I didn't look exhaustively, but I did actually delete a paragraph about that very issue as to McBride. You're right that he was the sole rep to his game in '61, but in '62, he was one of four Angels in the second game (two of them starters) and in '63, he was one of three, all of whom were starters.

Which, if you'll notice, means that Ken McBride was the starting pitcher in an All-Star game. To be fair, the 1963 list of qualified starting pitchers in the AL is not a who's who -- Robin Roberts, Jim Bunning, and Whitey Ford are the only Hall of Famers I see who were active at the time, and Roberts was 36, well past his mid-'50s peak.
Subtract 1.5 WARP from Damaso Garcia for bringing Alfredo Griffin to the ASG as his guest in 1984. Griffin later subbed for an injured Alan Trammell on the AL roster, according to manager Joe Altobelli, "mostly because he was here."
This is only tangentially related, but why does WARP so massively penalize relievers? I understand fewer innings obviously means lower WARP, but in the case of Bruce Sutter, how does 107 innings of 2.62 FRA/1.61 FIP in 1977 only equal 2.8 WARP? He has 6.5 bWAR for that season. In 1979 he has 101 innings of 3.18 FRA/1.85 FIP and has only 1.8 WARP. That seems absurd to me (and indeed, again, his bWAR that season was 4.9). It's things like this--hell, the disparity for pretty much all relievers between WARP and either WAR--that makes me really question WARP, especially when it comes to relievers. It doesn't pass the smell test, and completely disagrees with the other advanced metrics (Mariano Rivera has been worth a full 20 wins more according to bWAR than according to WARP! That's a bit absurd).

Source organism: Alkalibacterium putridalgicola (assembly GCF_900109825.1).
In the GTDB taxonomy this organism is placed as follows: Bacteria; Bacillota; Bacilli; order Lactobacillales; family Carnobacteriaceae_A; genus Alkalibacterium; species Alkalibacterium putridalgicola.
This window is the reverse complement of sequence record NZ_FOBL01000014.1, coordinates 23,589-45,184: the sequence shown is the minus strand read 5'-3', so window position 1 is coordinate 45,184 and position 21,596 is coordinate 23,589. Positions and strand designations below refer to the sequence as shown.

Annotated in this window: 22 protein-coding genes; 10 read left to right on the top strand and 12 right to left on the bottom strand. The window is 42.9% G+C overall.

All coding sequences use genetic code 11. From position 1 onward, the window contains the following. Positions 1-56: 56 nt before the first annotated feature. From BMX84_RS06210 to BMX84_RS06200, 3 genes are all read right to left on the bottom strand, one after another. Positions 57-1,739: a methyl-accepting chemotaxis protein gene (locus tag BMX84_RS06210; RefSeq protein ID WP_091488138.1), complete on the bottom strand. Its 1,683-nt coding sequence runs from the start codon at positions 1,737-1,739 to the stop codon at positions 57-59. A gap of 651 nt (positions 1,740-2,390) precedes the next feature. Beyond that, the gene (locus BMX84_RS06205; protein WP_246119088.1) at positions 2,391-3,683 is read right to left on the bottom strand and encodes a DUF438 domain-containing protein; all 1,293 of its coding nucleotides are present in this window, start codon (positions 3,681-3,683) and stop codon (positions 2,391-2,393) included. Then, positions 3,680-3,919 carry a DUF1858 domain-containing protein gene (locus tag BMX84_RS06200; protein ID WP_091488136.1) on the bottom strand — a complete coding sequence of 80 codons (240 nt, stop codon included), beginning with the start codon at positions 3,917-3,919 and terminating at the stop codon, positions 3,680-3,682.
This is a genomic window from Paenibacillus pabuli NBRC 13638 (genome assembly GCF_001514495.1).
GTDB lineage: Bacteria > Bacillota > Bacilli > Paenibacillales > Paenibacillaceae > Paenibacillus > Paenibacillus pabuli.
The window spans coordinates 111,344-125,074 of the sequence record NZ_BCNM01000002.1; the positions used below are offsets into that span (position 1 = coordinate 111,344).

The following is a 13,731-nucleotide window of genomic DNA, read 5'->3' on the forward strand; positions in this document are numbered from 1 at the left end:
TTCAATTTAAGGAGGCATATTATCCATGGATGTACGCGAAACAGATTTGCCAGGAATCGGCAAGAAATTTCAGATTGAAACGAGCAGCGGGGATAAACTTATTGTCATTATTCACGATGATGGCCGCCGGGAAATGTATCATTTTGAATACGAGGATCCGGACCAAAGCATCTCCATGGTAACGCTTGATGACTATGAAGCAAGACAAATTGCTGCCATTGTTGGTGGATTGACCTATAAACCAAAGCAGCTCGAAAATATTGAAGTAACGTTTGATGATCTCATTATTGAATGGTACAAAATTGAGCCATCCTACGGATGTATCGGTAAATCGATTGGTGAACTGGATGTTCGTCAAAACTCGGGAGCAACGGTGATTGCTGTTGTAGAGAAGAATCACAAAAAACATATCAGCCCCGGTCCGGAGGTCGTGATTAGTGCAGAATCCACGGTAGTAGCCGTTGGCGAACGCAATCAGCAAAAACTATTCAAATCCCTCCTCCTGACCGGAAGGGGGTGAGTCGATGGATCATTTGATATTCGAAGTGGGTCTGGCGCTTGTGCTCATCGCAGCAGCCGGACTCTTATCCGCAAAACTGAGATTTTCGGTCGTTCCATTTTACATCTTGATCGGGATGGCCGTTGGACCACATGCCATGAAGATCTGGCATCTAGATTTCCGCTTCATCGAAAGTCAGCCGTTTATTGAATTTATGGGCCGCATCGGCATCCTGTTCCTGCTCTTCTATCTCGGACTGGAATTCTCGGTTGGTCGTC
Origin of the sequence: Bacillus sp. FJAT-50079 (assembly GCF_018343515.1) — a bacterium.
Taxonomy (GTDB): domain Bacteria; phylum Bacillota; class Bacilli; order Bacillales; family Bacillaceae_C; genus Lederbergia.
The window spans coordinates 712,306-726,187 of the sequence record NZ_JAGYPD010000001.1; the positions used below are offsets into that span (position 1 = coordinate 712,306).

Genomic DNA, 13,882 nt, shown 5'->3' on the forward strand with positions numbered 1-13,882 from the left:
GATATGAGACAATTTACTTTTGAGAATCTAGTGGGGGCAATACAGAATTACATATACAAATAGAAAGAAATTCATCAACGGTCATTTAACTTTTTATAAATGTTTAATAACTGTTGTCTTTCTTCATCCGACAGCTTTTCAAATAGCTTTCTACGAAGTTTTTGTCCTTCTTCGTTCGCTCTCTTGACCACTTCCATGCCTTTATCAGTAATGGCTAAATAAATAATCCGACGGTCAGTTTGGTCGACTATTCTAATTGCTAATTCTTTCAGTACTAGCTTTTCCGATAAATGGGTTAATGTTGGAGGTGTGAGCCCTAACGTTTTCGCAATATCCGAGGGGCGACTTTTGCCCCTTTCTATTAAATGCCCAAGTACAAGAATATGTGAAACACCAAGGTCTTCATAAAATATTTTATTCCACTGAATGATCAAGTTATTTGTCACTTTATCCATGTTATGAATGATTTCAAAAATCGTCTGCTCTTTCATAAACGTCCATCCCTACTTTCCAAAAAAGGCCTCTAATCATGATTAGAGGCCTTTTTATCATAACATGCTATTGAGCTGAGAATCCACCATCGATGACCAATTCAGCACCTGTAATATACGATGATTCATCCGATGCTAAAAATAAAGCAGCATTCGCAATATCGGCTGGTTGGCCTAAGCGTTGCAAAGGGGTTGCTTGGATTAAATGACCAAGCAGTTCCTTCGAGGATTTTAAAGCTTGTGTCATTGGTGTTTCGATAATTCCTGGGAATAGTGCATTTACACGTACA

It's not a penalty. It's a simple matter of not giving the player "credit" for leverage. Colin explained that position here.
Well, isn't WARP also a counting stat so relievers, because they throw less innings, generally have less WARP?
Yes, but when you compare reliever WARP to reliever rWAR or fWAR, you wind up seeing good closers and setup men often having substantially less value in our system. The innings are obviously the same across all three, but WARP not using a leverage factor is a distinction.
Randy Jones must have the biggest spread in value between BP, BR, and fangraphs:

Career WAR (or WARP):
BP: -4.1
BR: 16.8
FG: 22.2
I would not have expected a reliever, even in the 1950s, could accumulate that much negative batting value. Clem was talented, I guess. Or not, as the case may be.
The AL pitching was so good in 1972 that 295.3 IP of 2.64 FIP ERA was worth only 0.7 WARP? Guh.
Some of that is league context, yes, but some is park (90 PPF for Catfish that year), some is FRA not giving credit for what is probably a fair amount of luck (.207 BABIP).
I did a double-take at "McBride came back to put up a 2.76 ERA in 153 1/3 innings in the first half" and thought it was a typo. Ah, the days if 300 IP seasons.